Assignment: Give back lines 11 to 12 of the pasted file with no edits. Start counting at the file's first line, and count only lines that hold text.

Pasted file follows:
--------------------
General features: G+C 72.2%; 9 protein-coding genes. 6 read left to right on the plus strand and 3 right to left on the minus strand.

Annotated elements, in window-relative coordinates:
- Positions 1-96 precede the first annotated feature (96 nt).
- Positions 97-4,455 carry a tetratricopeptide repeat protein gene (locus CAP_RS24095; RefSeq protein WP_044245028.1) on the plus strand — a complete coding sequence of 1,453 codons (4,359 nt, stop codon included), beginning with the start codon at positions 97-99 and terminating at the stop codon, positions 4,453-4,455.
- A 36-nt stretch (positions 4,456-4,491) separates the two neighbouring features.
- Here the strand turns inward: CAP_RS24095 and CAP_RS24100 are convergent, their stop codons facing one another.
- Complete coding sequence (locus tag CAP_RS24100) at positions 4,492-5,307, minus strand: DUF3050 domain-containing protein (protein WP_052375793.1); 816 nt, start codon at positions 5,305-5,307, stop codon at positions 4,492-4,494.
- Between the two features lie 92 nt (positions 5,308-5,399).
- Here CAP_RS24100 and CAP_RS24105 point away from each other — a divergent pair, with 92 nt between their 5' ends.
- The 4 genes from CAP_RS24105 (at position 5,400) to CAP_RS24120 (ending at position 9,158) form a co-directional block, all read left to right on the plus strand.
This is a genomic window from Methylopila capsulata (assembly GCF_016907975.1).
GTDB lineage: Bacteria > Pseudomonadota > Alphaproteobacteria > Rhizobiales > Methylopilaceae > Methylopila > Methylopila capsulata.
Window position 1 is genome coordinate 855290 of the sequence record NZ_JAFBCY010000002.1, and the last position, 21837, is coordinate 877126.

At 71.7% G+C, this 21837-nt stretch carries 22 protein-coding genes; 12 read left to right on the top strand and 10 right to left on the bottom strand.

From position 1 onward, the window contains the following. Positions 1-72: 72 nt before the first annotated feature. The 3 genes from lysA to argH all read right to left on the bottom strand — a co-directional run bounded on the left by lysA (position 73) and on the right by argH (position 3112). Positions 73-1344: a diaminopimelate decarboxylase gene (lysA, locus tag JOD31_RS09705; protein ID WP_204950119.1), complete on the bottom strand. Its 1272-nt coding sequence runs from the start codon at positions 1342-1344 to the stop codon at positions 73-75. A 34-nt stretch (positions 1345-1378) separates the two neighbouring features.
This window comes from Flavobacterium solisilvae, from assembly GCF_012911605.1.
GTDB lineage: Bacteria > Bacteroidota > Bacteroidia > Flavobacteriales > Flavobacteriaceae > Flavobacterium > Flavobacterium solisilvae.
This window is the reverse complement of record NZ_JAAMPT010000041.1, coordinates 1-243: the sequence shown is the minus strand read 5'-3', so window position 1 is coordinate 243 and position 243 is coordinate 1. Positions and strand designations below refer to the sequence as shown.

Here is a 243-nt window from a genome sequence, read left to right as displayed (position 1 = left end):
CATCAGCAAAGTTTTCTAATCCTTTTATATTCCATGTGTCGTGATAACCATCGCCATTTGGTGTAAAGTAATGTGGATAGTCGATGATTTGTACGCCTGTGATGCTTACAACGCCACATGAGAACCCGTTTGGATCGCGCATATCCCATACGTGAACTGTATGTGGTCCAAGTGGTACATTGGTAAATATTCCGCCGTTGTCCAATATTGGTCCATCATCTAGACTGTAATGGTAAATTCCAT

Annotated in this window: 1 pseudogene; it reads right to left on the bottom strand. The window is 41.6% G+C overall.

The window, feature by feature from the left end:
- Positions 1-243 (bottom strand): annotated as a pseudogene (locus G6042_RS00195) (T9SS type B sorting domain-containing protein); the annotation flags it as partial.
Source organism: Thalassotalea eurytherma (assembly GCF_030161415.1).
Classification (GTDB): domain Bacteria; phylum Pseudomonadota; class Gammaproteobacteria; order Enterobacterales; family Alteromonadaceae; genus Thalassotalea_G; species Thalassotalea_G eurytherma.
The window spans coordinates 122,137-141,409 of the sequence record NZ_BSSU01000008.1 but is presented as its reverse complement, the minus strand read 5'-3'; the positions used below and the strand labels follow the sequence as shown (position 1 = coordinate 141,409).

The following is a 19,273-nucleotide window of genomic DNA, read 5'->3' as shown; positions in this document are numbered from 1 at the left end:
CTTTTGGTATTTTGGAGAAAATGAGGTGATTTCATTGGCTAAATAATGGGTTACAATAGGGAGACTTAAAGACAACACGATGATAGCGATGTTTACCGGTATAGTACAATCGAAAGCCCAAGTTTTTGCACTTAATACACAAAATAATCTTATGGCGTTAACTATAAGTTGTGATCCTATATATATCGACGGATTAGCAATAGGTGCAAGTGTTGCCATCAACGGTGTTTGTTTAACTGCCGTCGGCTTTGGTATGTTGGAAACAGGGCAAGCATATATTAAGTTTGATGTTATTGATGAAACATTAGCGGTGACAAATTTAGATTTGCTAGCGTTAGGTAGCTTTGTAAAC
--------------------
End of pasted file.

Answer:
This is a genomic window from Methylopila capsulata (assembly GCF_016907975.1).
GTDB lineage: Bacteria > Pseudomonadota > Alphaproteobacteria > Rhizobiales > Methylopilaceae > Methylopila > Methylopila capsulata.